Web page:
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Wednesday, 03 November 2010 20:18

Election spotlights Victoria's ICT policy


With Victoria's election campaign in full swing, the ICT policies of both the State Government and Opposition are in the spotlight. While technology can't expect the starring role it achieved in the Federal election, courtesy of the National Broadband Network, ICT won't be just a bit player in the State campaign.

The Victorian Government ICT Action Plan, which was released last month, sent a strong signal to technology companies and industry in general that the State is serious about the sector.  While the opposition has yet to announce its ICT policies, shadow minister for ICT Gordon Rich-Phillips told iTWire that a series of announcements relating to ICT would be made over the next three and a half weeks of the campaign.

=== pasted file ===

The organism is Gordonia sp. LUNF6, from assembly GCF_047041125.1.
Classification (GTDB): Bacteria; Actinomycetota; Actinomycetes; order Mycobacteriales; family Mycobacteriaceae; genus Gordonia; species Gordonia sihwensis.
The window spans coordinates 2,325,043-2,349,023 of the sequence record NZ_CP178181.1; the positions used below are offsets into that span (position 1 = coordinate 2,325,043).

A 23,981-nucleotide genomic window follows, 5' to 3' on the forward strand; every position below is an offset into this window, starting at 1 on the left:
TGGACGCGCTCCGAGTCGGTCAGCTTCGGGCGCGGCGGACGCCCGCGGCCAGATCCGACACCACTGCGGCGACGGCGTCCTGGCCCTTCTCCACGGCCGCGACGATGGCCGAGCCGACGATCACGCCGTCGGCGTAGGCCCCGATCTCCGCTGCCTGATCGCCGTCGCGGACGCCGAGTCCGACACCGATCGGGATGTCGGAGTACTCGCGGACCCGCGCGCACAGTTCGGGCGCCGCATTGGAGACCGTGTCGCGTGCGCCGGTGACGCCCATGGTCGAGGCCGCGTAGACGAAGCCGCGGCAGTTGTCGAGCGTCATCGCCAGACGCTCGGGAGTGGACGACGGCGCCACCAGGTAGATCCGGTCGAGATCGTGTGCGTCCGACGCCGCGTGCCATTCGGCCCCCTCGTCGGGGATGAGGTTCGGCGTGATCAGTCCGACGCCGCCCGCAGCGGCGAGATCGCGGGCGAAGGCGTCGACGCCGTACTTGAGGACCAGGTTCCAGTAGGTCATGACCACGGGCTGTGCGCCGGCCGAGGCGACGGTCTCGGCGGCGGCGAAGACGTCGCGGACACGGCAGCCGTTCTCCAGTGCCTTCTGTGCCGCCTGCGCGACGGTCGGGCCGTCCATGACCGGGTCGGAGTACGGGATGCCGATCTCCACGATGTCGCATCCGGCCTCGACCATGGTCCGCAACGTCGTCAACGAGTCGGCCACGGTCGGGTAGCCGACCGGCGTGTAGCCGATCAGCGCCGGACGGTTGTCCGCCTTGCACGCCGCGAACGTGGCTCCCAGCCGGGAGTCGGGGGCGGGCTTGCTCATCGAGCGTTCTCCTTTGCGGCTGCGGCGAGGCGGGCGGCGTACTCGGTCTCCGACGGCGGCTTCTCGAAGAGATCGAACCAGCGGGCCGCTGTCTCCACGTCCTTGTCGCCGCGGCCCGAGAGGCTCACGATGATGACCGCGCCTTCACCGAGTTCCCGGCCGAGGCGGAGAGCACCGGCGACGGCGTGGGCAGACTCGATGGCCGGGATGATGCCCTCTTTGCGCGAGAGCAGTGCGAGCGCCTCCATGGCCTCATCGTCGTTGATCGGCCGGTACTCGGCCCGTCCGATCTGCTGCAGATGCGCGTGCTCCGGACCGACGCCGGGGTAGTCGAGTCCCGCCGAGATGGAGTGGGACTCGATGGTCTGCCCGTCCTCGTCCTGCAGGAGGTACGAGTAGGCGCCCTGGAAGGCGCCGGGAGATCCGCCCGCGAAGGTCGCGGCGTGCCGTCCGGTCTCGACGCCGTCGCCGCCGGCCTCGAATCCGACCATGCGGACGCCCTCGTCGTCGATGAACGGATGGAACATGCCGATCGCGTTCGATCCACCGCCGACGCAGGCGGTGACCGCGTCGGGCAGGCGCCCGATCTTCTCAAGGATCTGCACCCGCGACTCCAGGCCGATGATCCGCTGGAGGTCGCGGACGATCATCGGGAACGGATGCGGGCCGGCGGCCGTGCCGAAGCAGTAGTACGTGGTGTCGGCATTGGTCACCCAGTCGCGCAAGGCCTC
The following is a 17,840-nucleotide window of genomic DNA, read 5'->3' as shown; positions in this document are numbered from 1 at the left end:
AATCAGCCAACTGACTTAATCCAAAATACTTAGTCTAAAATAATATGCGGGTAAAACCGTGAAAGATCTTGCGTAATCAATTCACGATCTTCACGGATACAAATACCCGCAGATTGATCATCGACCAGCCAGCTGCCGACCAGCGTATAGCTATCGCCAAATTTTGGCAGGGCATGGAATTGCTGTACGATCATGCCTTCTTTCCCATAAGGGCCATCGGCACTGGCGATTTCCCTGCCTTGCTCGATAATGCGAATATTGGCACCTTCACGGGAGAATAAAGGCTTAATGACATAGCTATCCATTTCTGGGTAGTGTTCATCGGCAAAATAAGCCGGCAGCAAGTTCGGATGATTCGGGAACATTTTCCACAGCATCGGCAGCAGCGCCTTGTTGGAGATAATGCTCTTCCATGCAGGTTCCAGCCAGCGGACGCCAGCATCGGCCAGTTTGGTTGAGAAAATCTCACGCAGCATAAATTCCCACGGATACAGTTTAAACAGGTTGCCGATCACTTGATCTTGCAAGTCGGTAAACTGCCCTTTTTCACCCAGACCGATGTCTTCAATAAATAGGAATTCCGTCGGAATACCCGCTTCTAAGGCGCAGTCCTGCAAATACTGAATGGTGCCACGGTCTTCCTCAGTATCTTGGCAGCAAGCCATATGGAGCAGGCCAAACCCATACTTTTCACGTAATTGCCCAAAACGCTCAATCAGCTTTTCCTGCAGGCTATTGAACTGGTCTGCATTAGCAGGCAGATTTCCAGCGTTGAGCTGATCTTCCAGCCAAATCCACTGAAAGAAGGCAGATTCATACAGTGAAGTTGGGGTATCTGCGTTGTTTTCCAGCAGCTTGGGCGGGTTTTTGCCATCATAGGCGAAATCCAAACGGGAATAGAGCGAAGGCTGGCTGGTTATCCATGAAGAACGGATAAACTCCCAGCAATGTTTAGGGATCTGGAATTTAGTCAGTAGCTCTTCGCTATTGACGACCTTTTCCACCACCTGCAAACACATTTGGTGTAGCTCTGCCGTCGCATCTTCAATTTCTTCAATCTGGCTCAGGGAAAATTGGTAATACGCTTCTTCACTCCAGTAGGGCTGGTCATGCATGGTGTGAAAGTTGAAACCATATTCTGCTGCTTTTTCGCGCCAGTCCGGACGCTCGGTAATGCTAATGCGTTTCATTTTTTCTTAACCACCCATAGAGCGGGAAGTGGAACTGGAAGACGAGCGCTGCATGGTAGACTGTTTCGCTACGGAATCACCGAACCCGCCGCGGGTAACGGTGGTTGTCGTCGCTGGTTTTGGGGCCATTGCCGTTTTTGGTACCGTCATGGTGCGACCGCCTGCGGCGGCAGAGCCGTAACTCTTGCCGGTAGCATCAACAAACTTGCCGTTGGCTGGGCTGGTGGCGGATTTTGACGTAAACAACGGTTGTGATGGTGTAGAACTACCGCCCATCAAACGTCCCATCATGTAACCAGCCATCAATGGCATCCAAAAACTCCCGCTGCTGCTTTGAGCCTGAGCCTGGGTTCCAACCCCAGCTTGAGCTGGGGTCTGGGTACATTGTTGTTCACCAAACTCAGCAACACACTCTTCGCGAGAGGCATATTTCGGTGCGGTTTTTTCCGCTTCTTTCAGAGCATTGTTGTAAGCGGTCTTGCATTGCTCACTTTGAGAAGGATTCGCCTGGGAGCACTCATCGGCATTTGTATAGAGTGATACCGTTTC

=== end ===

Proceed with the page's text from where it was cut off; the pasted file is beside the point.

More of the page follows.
The Government's Action Plan claims that in 2010 the Victorian ICT sector employed 87,000 people and generated annual revenues of around $27 billion. It also claimed Victorian ICT exports amounted to over $1.5 billion a year.

Across all industry sectors, there are 131,500 ICT employees in the state - representing 4.7 per cent of Victoria's overall employment - and 27 per cent of ICT employees across the nation. Highlighting the ongoing importance of technology to all areas of the economy, Victoria's Action plan references Federal Government research that suggests ICT will be the main technological driver of productivity growth for another decade.

Victoria also lays claim to the largest proportion of ICT students, boasting 35 per cent of the nation's ICT undergraduate population and 40 per cent of the post graduate population.

In his introduction to the Action Plan the current treasurer and minister for ICT John Lenders makes the somewhat moot claim that 'Victoria is Australia's technology hub.' While Sydney with its slew of regional HQs might argue the toss, there is no doubt that Victoria is the most articulate State in terms of how it wants to engage with the ICT sector, and why.